Consider what you do every day at your parent’s house. Then imagine doing it in your new digs. Do you watch your parents’ big screen for two hours a day? Better learn to do without, substitute hulu and netflix, or pony up for an expensive satellite subscription.
How about small appliances? This writer moved out with a suitcase of clothes and $400 in cash, and got an unpleasant surprise after the first week when it was time to clean the new apartment. No vacuum, not even a broom. Oops. And you can’t make avocado toast without a toaster.
And don’t forget dishes, silverware, cookware, sheets, towels, paper products, cleaning supplies, hobby materials. If the new place is drafty, you may need more blankets than you did in Mom and Dad’s comfy home. Two sets of sheets give you some leeway when you want to change them up but laundry day isn’t until Friday.
You may have to get creative to hang your prized artwork or posters. Most apartments don’t just allow you to drive nails willy-nilly. But there are many ways to personalize a place safely — sticky hangers for frames and mirrors, and even temporary wallpaper to create dramatic and fun backdrops.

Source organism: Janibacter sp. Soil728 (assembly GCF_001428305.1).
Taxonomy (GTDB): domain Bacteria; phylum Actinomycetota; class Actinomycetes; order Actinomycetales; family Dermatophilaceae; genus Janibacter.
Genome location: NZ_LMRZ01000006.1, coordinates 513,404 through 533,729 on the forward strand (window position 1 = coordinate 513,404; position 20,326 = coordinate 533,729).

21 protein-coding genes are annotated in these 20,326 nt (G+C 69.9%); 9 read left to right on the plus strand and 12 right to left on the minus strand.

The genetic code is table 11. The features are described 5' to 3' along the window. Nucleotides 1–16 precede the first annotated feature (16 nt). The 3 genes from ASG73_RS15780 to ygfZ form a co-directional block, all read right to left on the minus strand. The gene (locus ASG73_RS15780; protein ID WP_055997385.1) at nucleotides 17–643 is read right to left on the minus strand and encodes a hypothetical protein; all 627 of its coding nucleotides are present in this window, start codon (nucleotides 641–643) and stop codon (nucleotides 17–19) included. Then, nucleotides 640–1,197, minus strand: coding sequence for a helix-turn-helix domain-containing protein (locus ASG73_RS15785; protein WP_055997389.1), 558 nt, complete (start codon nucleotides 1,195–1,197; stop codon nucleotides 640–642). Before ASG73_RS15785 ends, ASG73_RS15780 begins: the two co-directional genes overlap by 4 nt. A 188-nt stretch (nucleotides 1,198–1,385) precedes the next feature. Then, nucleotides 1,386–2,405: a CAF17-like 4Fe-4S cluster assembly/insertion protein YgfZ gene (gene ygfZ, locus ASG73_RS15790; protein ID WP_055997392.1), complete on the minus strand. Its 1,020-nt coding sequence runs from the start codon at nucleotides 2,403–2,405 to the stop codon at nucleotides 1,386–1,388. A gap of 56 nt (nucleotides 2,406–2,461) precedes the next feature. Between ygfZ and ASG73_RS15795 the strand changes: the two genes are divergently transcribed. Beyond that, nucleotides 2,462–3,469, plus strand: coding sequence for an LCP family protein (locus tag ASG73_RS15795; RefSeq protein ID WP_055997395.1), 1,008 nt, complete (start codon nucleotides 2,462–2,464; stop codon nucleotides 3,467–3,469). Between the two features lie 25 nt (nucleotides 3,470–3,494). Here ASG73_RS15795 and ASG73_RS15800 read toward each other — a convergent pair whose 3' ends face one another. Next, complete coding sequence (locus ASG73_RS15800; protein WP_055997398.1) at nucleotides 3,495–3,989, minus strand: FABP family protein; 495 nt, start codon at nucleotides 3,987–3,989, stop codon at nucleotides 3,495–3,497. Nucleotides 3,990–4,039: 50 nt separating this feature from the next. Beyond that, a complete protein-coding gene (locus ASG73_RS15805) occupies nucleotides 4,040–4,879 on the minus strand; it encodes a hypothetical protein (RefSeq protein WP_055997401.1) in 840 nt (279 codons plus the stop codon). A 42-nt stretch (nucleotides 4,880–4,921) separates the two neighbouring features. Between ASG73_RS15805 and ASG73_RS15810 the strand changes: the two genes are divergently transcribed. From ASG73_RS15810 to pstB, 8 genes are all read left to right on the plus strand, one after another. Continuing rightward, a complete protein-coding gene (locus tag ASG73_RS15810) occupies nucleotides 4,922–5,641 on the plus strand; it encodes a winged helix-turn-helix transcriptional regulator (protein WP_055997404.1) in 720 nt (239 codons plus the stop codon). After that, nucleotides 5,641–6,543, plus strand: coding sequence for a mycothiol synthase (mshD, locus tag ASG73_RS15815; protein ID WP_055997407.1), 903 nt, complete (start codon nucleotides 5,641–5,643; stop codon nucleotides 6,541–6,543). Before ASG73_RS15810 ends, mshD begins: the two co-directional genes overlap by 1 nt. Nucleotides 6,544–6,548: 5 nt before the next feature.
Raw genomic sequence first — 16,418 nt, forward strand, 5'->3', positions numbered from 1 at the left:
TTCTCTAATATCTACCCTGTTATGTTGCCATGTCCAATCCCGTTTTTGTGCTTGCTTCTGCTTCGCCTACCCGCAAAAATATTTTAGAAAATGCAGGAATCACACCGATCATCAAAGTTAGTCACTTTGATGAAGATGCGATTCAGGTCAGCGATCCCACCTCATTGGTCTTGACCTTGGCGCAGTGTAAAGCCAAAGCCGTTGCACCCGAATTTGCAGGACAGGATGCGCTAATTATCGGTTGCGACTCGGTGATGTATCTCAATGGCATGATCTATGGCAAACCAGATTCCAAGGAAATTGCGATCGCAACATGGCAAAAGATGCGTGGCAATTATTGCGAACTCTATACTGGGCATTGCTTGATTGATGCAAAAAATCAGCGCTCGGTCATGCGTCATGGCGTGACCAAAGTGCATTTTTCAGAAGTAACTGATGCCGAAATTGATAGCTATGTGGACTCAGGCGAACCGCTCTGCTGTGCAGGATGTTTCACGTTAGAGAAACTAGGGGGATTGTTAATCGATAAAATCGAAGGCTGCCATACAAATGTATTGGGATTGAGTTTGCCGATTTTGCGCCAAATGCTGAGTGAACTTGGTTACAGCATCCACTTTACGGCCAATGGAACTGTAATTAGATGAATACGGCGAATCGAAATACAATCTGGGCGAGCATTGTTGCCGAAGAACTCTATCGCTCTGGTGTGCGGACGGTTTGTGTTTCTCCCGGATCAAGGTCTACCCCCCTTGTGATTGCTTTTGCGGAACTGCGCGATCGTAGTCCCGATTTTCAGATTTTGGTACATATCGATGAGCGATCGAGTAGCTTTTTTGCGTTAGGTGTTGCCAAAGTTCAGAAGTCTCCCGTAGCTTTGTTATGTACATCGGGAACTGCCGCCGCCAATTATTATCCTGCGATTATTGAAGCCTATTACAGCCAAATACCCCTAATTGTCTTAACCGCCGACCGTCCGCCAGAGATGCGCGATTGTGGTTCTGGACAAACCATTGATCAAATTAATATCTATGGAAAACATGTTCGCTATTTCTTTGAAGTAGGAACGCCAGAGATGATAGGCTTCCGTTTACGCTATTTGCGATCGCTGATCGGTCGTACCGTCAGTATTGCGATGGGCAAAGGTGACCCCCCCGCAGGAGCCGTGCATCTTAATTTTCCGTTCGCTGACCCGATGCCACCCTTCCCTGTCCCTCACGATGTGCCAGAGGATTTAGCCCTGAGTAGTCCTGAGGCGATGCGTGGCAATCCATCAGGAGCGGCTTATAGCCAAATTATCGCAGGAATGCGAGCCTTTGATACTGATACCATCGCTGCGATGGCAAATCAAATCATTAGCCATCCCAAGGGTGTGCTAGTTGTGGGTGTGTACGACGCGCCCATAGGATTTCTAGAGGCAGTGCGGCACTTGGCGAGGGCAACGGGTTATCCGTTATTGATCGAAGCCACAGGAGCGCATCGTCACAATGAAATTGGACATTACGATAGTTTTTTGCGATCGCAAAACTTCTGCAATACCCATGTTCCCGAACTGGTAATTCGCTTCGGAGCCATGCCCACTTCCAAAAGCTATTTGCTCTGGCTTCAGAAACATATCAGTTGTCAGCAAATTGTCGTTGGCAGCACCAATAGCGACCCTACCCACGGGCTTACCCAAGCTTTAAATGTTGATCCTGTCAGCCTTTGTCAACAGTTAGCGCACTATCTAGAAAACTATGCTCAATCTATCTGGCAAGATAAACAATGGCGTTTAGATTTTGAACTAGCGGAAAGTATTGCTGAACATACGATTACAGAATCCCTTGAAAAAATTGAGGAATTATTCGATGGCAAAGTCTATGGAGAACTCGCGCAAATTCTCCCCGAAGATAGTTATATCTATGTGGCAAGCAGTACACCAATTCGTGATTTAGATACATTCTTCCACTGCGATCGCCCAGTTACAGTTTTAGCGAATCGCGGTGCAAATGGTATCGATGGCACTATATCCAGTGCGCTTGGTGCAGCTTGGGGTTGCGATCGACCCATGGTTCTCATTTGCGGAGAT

Choosing the right neighborhood and arrangement
The easiest way to derail your first independent living arrangement is to choose an unsafe or unworkable neighborhood.
- Check the crime rate of any neighborhood you consider with sites like neighborhoodscout.com. If safe neighborhoods are too expensive for you, choose a smaller cheaper place or move in with someone else in a better area. This should be your top criterion.
- Second, make sure that you can get to places you need to be — work, school, etc. — easily from your location. if you don’t have a car, verify public transportation options and schedules. If you do, make sure there’s a safe place to keep it. This is a key to long-term satisfaction with your arrangement.
- Look into local amenities — if you like clubbing and art galleries, and you’re surrounded by kiddie pools and family parks, you may be more comfortable in a less suburban setting.
Consider buying your own place
If you’re established in your career, perhaps a little older than many young adults living with their parents, and comfortable financially, it might make more sense to buy rather than rent.
In many locations, it can be harder or more expensive to rent than to buy, and in markets with high rents, becoming a homeowner and perhaps a landlord can generate wealth.
It’s worth considering.Verify your new rate (Sep 21st, 2018)